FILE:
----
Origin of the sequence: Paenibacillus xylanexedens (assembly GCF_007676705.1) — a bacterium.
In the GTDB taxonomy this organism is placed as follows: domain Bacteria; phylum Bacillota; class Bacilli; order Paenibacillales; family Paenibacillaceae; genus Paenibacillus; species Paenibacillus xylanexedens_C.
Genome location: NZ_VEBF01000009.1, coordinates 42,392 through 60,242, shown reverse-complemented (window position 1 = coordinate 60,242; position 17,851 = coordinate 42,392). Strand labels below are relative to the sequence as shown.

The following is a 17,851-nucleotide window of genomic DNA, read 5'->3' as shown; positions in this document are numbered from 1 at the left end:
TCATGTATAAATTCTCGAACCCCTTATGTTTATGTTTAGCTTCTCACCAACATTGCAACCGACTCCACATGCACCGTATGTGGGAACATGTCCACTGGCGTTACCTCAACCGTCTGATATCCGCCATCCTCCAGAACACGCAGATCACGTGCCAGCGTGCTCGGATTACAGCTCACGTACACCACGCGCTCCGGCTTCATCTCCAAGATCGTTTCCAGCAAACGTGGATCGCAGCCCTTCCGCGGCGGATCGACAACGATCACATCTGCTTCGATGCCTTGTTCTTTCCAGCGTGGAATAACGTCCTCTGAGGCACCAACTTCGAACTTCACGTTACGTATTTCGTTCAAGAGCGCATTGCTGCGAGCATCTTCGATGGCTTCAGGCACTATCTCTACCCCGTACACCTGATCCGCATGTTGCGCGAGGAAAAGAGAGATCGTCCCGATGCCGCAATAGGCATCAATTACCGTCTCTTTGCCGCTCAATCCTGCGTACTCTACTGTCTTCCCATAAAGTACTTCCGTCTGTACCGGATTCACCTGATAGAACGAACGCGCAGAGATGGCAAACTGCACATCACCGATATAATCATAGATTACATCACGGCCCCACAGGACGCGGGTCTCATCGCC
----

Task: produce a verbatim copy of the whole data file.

Origin of the sequence: Paenibacillus xylanexedens (assembly GCF_007676705.1) — a bacterium.
In the GTDB taxonomy this organism is placed as follows: domain Bacteria; phylum Bacillota; class Bacilli; order Paenibacillales; family Paenibacillaceae; genus Paenibacillus; species Paenibacillus xylanexedens_C.
Genome location: NZ_VEBF01000009.1, coordinates 42,392 through 60,242, shown reverse-complemented (window position 1 = coordinate 60,242; position 17,851 = coordinate 42,392). Strand labels below are relative to the sequence as shown.

The following is a 17,851-nucleotide window of genomic DNA, read 5'->3' as shown; positions in this document are numbered from 1 at the left end:
TCATGTATAAATTCTCGAACCCCTTATGTTTATGTTTAGCTTCTCACCAACATTGCAACCGACTCCACATGCACCGTATGTGGGAACATGTCCACTGGCGTTACCTCAACCGTCTGATATCCGCCATCCTCCAGAACACGCAGATCACGTGCCAGCGTGCTCGGATTACAGCTCACGTACACCACGCGCTCCGGCTTCATCTCCAAGATCGTTTCCAGCAAACGTGGATCGCAGCCCTTCCGCGGCGGATCGACAACGATCACATCTGCTTCGATGCCTTGTTCTTTCCAGCGTGGAATAACGTCCTCTGAGGCACCAACTTCGAACTTCACGTTACGTATTTCGTTCAAGAGCGCATTGCTGCGAGCATCTTCGATGGCTTCAGGCACTATCTCTACCCCGTACACCTGATCCGCATGTTGCGCGAGGAAAAGAGAGATCGTCCCGATGCCGCAATAGGCATCAATTACCGTCTCTTTGCCGCTCAATCCTGCGTACTCTACTGTCTTCCCATAAAGTACTTCCGTCTGTACCGGATTCACCTGATAGAACGAACGCGCAGAGATGGCAAACTGCACATCACCGATATAATCATAGATTACATCACGGCCCCACAGGACGCGGGTCTCATCGCC